Just 5.2 GW of new PV generation capacity was installed in the world’s biggest solar marketplace in the first three months of this year. And virtually all of that was made up of small systems as developers wait to see what emerges from solar policy discussions in Beijing.
The polysilicon manufacturer will be one of the partners in a fund for the city of Leshan which appears to be planned chiefly to upgrade the poly production facilities of one of the company’s subsidiaries.
The world had more than half a terawatt of PV generation capacity at the end of last year as emerging solar markets picked up the slack caused by Beijing’s subsidy about-turn to the tune of a 20% rise in installations outside China.
Parent group Hanergy Mobile Energy appears to have gone quiet on its proposal for shareholders in its Hong Kong unit to vote on whether to shift their stock in an attempt to have the business moved to the Chinese exchange. The clock is running down until the Thin Film unit loses its Hong Kong listing.
All-electric buses will cost the same as diesel options by 2030 – and possibly earlier – according to research into the global EV market.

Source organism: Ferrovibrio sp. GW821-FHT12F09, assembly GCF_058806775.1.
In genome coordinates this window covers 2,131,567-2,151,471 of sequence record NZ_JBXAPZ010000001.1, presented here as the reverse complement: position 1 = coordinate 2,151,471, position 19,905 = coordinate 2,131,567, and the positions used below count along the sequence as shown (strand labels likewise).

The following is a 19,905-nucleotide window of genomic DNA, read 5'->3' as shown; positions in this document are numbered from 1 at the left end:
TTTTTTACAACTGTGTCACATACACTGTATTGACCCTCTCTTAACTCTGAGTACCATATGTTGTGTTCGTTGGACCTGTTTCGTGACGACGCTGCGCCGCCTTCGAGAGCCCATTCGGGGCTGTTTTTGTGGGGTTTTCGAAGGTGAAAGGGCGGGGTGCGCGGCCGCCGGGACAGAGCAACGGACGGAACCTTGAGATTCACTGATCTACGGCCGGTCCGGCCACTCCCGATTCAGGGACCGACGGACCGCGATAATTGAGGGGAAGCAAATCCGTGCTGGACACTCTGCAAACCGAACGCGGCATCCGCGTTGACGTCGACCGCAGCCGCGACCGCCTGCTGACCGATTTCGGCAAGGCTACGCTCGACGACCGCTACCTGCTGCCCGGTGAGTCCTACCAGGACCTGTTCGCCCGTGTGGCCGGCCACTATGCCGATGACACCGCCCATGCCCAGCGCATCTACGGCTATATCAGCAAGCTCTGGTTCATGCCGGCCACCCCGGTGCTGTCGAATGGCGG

The poly maker’s project development business has entered a sale and leaseback deal for a 140 MW project that will bring in a financial lift in the short-term but cost more than $31 million over nine years.
A subsidiary of the poly maker and PV developer will commit more than $200 million of its cash to an investment fund which could then finance projects for one of its fellow GCL Poly Energy Holdings businesses.
The NEA has offered a broad hint that RMB3 billion will be made available in incentives this year – including RMB750 million for residential PV. Roth Capital Partners says achieving 40 GW of new capacity will hinge on timely action by the National Energy Administration.
The discovery could provide a great leap forward in the feasibility of using hydrogen-powered cars to curb global transport emissions.
The emphasis on grid-parity PV has been highlighted in a consultation document that has emerged after several weeks of haggling in Beijing. Chinese analyst AECEA says the success of any subsidy-free effort would hinge on the ability of power companies to transmit and guarantee consumption of power generated by new projects.
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